The Timmons family believes that the GAL is unnecessarily prolonging the case by strongly contending that this is a case of “either abuse or neglect.” Further, Austin and Andrea were told by a social worker that, regardless of their proving their innocence, the GAL will continue to insist that “Austin’s walking ten steps away was neglectful.”
The Timmons were told by the DCS case manager that reunification was going to move “very slow” because the GAL does not think that “anybody is taking responsibility for this.”
Both Parents were Adopted when they were Children: Does this Make Them a Target?
Both of the parents, Andrea and Austin, were adopted as babies. Andrea spend her first months of life in foster care before she was adopted.
Health Impact News has noted a pattern of adopted and former foster children having their own children seized by Child Protective Services. Several former foster children have expressed to us that they believe that they are targeted because they are already in the system, including:
- Angelia Borths (Mad Angel), whose children were taken by Oregon CPS because her daughter was “too short.” See story .
- Brenda Maney, who was forced to surrender her baby daughter for adoption in Kentucky in order to keep her son. See story .
- Jason and Mattie Wells, whose daughter has a metabolic bone disorder. She was taken by South Carolina CPS and her parents accused of abuse. Their story is very similar to the Timmons family story. See story .
- Haly Booth, whose children were taken because of the fact that she was in foster care herself when 2 of them were born. Her third child was seized because Alabama DHR already had the other two. See story .
These are just a few of the many stories of former foster children and adopted children whose children were seized by Child Protective Services. Some of these parents tell us that they feel like CPS has reduced them to “breeders” for their system, like something out of a twisted sci-fi futuristic movie.
The Timmons Seek to Be Heard
In their search for answers, the Timmons reached out to others for help. Andrea had her vitamin D levels tested in April of 2016, four months after Cooper’s birth. The results indicated that her levels were 25.5 ng/ml, which is considered insufficient.
Andrea had preeclampsia while she was pregnant and had a preterm birth, which are both linked to low vitamin D . Additionally, if the mother is vitamin D deficient, so is the baby  because it is “actively soliciting maternal vitamin D for its own development.” “Vitamin D travels to the fetus by passive transfer, and the fetus is entirely dependent on maternal stores,” therefore, making the maternal status “a direct reflection of fetal nutritional status.”
Andrea also had heavy antacid use, specifically the Tums brand, which “interrupts and even stops the gut from absorbing much-needed calcium,”  and during her birth, she was treated with magnesium sulfate, which is often used in cases of preeclampsia to reduce the risk of seizures. Both antacids and magnesium sulfate are known to cause bone fragility in infants when given to the mother.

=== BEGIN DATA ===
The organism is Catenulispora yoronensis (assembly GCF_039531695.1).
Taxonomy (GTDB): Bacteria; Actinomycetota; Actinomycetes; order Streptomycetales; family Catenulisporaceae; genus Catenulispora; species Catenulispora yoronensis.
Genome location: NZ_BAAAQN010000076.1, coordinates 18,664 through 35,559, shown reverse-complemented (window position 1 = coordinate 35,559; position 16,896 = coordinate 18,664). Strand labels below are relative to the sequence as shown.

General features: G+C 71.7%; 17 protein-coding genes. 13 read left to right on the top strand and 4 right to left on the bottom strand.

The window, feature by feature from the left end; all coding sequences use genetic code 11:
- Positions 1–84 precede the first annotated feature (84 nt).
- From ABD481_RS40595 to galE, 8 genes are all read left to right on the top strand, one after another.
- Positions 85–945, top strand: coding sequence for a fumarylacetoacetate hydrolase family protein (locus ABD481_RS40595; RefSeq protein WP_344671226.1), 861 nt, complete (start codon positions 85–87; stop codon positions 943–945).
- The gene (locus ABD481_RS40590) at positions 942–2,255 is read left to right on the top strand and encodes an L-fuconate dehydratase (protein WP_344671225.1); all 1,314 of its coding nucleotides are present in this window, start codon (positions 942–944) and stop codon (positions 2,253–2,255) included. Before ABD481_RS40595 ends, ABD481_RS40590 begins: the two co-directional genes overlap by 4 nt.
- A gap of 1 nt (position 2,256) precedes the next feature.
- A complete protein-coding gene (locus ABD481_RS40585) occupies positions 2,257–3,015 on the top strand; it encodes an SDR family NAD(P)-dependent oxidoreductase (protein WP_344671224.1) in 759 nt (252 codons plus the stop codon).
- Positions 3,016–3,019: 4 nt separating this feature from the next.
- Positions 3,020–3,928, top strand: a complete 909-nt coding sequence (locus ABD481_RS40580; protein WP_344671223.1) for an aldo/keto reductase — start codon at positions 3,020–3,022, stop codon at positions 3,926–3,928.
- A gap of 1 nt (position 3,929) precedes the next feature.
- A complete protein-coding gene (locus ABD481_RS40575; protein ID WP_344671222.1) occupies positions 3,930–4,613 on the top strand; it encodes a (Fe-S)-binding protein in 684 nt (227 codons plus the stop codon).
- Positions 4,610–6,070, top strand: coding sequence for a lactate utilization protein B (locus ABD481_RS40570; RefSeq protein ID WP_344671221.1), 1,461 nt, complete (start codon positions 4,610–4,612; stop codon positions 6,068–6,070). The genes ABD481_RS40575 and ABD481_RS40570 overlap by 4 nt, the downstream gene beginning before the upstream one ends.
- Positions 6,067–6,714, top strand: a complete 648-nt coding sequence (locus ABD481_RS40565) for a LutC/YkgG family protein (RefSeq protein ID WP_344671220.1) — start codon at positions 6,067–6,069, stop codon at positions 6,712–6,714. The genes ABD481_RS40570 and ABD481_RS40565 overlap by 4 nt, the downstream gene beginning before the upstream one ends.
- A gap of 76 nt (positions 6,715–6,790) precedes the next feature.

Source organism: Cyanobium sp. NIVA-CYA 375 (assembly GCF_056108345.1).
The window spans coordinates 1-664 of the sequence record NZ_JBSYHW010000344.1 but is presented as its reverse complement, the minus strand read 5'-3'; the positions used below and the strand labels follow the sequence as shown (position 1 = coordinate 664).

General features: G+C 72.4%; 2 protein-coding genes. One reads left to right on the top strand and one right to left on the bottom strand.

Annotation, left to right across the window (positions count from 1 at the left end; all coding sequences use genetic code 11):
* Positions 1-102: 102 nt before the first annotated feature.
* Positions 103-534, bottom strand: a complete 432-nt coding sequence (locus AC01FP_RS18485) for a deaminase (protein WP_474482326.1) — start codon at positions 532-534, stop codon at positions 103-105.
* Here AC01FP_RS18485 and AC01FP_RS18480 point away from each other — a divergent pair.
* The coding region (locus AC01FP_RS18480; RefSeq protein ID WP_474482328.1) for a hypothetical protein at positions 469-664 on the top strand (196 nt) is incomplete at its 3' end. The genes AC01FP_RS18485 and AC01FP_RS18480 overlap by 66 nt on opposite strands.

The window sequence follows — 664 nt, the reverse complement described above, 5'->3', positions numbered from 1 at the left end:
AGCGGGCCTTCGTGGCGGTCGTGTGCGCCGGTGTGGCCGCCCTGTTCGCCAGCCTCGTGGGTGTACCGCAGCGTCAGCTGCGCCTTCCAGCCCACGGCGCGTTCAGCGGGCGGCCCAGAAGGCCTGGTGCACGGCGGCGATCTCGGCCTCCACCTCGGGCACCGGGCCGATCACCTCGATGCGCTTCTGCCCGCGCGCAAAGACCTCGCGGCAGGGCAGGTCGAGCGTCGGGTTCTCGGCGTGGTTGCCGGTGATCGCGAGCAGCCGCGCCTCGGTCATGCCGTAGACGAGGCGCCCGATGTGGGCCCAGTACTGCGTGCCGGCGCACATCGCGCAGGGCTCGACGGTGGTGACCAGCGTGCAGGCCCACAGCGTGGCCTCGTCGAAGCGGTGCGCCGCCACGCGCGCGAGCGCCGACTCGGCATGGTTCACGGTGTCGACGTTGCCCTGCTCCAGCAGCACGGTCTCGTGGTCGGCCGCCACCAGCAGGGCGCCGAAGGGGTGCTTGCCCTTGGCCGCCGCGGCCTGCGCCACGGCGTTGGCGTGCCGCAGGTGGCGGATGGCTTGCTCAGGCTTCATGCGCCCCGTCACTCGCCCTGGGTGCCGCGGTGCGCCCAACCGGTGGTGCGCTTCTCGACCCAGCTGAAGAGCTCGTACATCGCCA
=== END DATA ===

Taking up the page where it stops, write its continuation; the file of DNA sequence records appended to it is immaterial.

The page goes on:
The active ingredient in Tums, calcium carbonate , has been shown to produce rickets in mice, and “is a rickets-causing chemical due to its phosphate-binding properties.”
Both boys were fully vaccinated according to the recommended schedule. There is evidence of a link between vaccines and infantile rickets and shaken baby syndrome.
The Timmons wondered if Cooper suffered from rickets, which is a result of a vitamin D deficiency. The family begged DCS for blood tests, including Cooper’s vitamin D and phosphorus levels, but DCS adamantly refused. The Timmons family said that proper protocol is to check vitamin D levels when there is a fracture without trauma.
To this date, no blood tests have been done since the children were taken into custody. According to the mother, a heel prick was done at birth to collect a blood sample, but the Timmons have been denied access to it.
Austin and Andrea, desperate to be heard, contacted Governor Mike Pence for help. Afterwards, DCS informed them that, instead of unsupervised visits, they could only see the boys with their caseworker present.
When the Timmons presented the findings from the expert doctors to DCS, they were told, “It doesn’t matter how many opinions you get from doctors, because our minds are made up.”
Additionally, according to the Timmons family, all of the service providers involved in the case have expressed their support for a speedy reunification. One in particular said that the children should come home “sooner than later” and that overnight visitation should begin “ASAP.” Moreover, an attachment assessment that was done by a service provider that indicated support for the children being returned was ignored—it was never brought up in court.
This has been the Timmons family’s hardest fight of their lives, and they are pouring all of their time, hearts, and resources into proving their innocence and bringing their boys home. It is their hope that their statements from the expert doctors will eventually have their case dismissed, and they can start healing as a family.
Boys Thrive with Mother during Recent Visit
Recently, the babysitter canceled last minute at the grandparents’ home where the children are living. Andrea was the day sitter for Austin’s mom for that week, and during that time with their mother, both boys were thriving. Andrea was overjoyed to find Foster, who is two, using the potty several times, and Cooper, who is now nine months old, learning to crawl.
Afterwards, the Timmons asked DCS to make this a permanent arrangement. The caseworker told Austin that she would do her best. However, later she said that there was “no way” because the GAL was “really mad about it.”
After spending a week with their mother, then watching her leave, the Timmons fear that their children feel abandoned, again. The boys thought they were finally home.
DCS Grants Second Opinion
In August, after eight months of begging for a second opinion—from a doctor that DCS would accept—Cooper was granted an appointment with a physician approved by DCS. The doctor saw Cooper this week and has ordered some blood tests, though a vitamin D test was not one of them. The doctor also ordered a DNA test that the Timmons will have to pay $2,400.00 out of pocket.
How You Can Help
Supporters have set up a Facebook group that other supporters are welcome to join called Justice for the Timmons – Proverbs 18:5 
Here are the senators for the Timmons’ district:
Senator Joe Donnelly is at 260-420-4955. He may be contacted here .
Senator Daniel Coats is at 317-554-0750. He may be contacted here .
Representative Marlin Stutzman is at 260-424-3041. He may be contacted here .
Adams County Department Child Services Director Melissa Hayden is at 260-724-9169. She may be contacted here .